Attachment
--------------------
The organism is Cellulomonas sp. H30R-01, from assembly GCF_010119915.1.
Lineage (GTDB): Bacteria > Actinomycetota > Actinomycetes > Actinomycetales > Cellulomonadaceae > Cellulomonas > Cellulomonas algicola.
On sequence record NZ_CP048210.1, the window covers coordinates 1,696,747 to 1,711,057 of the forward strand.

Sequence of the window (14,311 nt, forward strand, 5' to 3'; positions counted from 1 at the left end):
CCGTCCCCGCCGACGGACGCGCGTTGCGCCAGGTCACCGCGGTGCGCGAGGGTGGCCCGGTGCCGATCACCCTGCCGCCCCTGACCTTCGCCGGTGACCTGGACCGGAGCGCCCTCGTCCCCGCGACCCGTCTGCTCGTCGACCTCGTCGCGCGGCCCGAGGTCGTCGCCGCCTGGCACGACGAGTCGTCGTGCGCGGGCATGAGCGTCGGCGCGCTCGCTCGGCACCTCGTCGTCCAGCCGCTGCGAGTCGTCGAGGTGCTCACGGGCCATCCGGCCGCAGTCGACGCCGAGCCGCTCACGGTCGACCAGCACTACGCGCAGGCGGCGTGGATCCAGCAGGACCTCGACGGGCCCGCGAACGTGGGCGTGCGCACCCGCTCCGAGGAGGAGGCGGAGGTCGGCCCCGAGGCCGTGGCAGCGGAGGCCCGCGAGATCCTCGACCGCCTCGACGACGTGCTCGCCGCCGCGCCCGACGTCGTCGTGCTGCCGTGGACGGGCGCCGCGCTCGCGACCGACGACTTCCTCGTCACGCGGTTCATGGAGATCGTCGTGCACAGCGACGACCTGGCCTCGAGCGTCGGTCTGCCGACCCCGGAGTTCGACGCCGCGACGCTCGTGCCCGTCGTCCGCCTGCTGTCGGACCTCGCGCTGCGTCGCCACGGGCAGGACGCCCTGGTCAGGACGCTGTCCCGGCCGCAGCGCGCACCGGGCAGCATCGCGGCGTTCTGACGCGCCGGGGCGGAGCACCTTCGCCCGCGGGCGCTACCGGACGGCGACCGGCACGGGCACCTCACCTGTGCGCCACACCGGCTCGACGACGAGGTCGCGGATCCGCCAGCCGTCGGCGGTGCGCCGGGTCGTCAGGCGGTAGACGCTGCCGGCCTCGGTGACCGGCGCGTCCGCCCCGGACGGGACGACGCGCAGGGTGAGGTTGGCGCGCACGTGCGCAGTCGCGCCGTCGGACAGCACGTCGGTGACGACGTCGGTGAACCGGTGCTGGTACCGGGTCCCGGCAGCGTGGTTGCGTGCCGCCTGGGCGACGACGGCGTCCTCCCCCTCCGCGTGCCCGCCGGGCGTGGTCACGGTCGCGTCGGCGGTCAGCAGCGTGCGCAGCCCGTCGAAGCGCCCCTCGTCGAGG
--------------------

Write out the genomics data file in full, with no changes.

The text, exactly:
The organism is Cellulomonas sp. H30R-01, from assembly GCF_010119915.1.
Lineage (GTDB): Bacteria > Actinomycetota > Actinomycetes > Actinomycetales > Cellulomonadaceae > Cellulomonas > Cellulomonas algicola.
On sequence record NZ_CP048210.1, the window covers coordinates 1,696,747 to 1,711,057 of the forward strand.

Sequence of the window (14,311 nt, forward strand, 5' to 3'; positions counted from 1 at the left end):
CCGTCCCCGCCGACGGACGCGCGTTGCGCCAGGTCACCGCGGTGCGCGAGGGTGGCCCGGTGCCGATCACCCTGCCGCCCCTGACCTTCGCCGGTGACCTGGACCGGAGCGCCCTCGTCCCCGCGACCCGTCTGCTCGTCGACCTCGTCGCGCGGCCCGAGGTCGTCGCCGCCTGGCACGACGAGTCGTCGTGCGCGGGCATGAGCGTCGGCGCGCTCGCTCGGCACCTCGTCGTCCAGCCGCTGCGAGTCGTCGAGGTGCTCACGGGCCATCCGGCCGCAGTCGACGCCGAGCCGCTCACGGTCGACCAGCACTACGCGCAGGCGGCGTGGATCCAGCAGGACCTCGACGGGCCCGCGAACGTGGGCGTGCGCACCCGCTCCGAGGAGGAGGCGGAGGTCGGCCCCGAGGCCGTGGCAGCGGAGGCCCGCGAGATCCTCGACCGCCTCGACGACGTGCTCGCCGCCGCGCCCGACGTCGTCGTGCTGCCGTGGACGGGCGCCGCGCTCGCGACCGACGACTTCCTCGTCACGCGGTTCATGGAGATCGTCGTGCACAGCGACGACCTGGCCTCGAGCGTCGGTCTGCCGACCCCGGAGTTCGACGCCGCGACGCTCGTGCCCGTCGTCCGCCTGCTGTCGGACCTCGCGCTGCGTCGCCACGGGCAGGACGCCCTGGTCAGGACGCTGTCCCGGCCGCAGCGCGCACCGGGCAGCATCGCGGCGTTCTGACGCGCCGGGGCGGAGCACCTTCGCCCGCGGGCGCTACCGGACGGCGACCGGCACGGGCACCTCACCTGTGCGCCACACCGGCTCGACGACGAGGTCGCGGATCCGCCAGCCGTCGGCGGTGCGCCGGGTCGTCAGGCGGTAGACGCTGCCGGCCTCGGTGACCGGCGCGTCCGCCCCGGACGGGACGACGCGCAGGGTGAGGTTGGCGCGCACGTGCGCAGTCGCGCCGTCGGACAGCACGTCGGTGACGACGTCGGTGAACCGGTGCTGGTACCGGGTCCCGGCAGCGTGGTTGCGTGCCGCCTGGGCGACGACGGCGTCCTCCCCCTCCGCGTGCCCGCCGGGCGTGGTCACGGTCGCGTCGGCGGTCAGCAGCGTGCGCAGCCCGTCGAAGCGCCCCTCGTCGAGG